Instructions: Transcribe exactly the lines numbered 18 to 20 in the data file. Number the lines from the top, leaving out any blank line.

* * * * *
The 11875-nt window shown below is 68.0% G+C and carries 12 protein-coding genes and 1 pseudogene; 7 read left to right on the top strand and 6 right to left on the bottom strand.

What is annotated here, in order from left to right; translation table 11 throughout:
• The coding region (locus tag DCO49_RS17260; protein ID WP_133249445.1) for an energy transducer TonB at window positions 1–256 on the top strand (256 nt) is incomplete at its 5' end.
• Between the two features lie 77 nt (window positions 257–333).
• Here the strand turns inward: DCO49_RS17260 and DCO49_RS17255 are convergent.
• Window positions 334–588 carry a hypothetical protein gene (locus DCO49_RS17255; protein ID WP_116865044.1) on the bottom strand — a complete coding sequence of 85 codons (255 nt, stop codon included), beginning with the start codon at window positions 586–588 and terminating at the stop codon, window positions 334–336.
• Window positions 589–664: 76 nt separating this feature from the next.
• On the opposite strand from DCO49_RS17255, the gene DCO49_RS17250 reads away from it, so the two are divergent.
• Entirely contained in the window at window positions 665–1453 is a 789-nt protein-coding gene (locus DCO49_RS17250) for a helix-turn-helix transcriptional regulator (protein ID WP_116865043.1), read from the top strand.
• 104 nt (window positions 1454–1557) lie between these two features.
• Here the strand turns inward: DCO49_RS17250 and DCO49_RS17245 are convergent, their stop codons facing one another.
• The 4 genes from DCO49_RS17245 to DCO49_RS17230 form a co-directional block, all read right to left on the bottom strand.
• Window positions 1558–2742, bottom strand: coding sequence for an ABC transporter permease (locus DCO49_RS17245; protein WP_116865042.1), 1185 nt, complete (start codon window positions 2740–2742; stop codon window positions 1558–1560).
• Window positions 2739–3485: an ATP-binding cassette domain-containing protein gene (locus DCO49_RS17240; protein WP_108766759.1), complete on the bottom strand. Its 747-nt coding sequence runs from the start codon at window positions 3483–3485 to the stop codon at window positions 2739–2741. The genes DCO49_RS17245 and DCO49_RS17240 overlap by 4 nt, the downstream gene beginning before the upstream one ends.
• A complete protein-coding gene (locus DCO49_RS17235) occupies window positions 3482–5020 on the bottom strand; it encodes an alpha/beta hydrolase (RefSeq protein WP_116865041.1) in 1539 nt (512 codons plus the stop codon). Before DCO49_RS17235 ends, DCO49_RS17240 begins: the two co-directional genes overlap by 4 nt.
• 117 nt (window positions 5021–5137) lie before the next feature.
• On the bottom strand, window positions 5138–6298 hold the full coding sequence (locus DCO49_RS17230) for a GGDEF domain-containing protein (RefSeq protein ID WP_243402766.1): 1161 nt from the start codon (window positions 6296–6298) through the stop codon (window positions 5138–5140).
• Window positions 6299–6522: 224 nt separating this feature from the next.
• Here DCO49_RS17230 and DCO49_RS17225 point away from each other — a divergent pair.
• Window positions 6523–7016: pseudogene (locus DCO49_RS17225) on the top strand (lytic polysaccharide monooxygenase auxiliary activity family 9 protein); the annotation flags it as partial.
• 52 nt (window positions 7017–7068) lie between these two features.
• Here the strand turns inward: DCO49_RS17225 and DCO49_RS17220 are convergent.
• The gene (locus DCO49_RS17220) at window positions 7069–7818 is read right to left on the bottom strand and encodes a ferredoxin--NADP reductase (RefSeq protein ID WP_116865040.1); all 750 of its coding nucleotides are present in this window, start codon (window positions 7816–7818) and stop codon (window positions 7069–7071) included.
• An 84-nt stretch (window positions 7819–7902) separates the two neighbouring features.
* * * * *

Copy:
• Window positions 6299–6522: 224 nt separating this feature from the next.
• Here DCO49_RS17230 and DCO49_RS17225 point away from each other — a divergent pair.
• Window positions 6523–7016: pseudogene (locus DCO49_RS17225) on the top strand (lytic polysaccharide monooxygenase auxiliary activity family 9 protein); the annotation flags it as partial.